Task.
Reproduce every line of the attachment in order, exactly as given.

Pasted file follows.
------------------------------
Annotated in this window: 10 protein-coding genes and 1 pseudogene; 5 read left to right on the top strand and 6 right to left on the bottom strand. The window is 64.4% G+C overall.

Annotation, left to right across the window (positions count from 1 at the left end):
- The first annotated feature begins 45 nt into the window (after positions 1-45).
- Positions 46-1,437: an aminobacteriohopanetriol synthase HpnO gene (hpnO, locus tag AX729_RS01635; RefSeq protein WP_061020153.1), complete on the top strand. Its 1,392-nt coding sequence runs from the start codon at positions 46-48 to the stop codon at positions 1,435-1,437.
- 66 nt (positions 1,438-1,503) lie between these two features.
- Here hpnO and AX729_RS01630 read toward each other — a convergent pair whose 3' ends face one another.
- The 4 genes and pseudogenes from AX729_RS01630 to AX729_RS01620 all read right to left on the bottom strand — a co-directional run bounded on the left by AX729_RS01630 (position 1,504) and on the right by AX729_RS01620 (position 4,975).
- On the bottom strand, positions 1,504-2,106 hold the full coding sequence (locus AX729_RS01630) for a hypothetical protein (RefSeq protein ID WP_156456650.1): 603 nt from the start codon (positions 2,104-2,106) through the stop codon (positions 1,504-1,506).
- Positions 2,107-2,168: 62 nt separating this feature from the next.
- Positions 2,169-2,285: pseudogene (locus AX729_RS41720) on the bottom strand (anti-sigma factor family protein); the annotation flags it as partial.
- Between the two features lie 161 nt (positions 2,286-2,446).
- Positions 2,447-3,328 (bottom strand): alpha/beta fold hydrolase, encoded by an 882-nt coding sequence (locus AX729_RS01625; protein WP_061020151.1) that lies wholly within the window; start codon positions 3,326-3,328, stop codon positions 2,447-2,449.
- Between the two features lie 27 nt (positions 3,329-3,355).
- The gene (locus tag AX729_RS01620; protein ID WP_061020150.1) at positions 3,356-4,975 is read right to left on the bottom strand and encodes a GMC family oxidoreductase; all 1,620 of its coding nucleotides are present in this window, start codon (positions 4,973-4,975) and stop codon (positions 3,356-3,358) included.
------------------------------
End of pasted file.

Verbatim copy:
Annotated in this window: 10 protein-coding genes and 1 pseudogene; 5 read left to right on the top strand and 6 right to left on the bottom strand. The window is 64.4% G+C overall.

Annotation, left to right across the window (positions count from 1 at the left end):
- The first annotated feature begins 45 nt into the window (after positions 1-45).
- Positions 46-1,437: an aminobacteriohopanetriol synthase HpnO gene (hpnO, locus tag AX729_RS01635; RefSeq protein WP_061020153.1), complete on the top strand. Its 1,392-nt coding sequence runs from the start codon at positions 46-48 to the stop codon at positions 1,435-1,437.
- 66 nt (positions 1,438-1,503) lie between these two features.
- Here hpnO and AX729_RS01630 read toward each other — a convergent pair whose 3' ends face one another.
- The 4 genes and pseudogenes from AX729_RS01630 to AX729_RS01620 all read right to left on the bottom strand — a co-directional run bounded on the left by AX729_RS01630 (position 1,504) and on the right by AX729_RS01620 (position 4,975).
- On the bottom strand, positions 1,504-2,106 hold the full coding sequence (locus AX729_RS01630) for a hypothetical protein (RefSeq protein ID WP_156456650.1): 603 nt from the start codon (positions 2,104-2,106) through the stop codon (positions 1,504-1,506).
- Positions 2,107-2,168: 62 nt separating this feature from the next.
- Positions 2,169-2,285: pseudogene (locus AX729_RS41720) on the bottom strand (anti-sigma factor family protein); the annotation flags it as partial.
- Between the two features lie 161 nt (positions 2,286-2,446).
- Positions 2,447-3,328 (bottom strand): alpha/beta fold hydrolase, encoded by an 882-nt coding sequence (locus AX729_RS01625; protein WP_061020151.1) that lies wholly within the window; start codon positions 3,326-3,328, stop codon positions 2,447-2,449.
- Between the two features lie 27 nt (positions 3,329-3,355).
- The gene (locus tag AX729_RS01620; protein ID WP_061020150.1) at positions 3,356-4,975 is read right to left on the bottom strand and encodes a GMC family oxidoreductase; all 1,620 of its coding nucleotides are present in this window, start codon (positions 4,973-4,975) and stop codon (positions 3,356-3,358) included.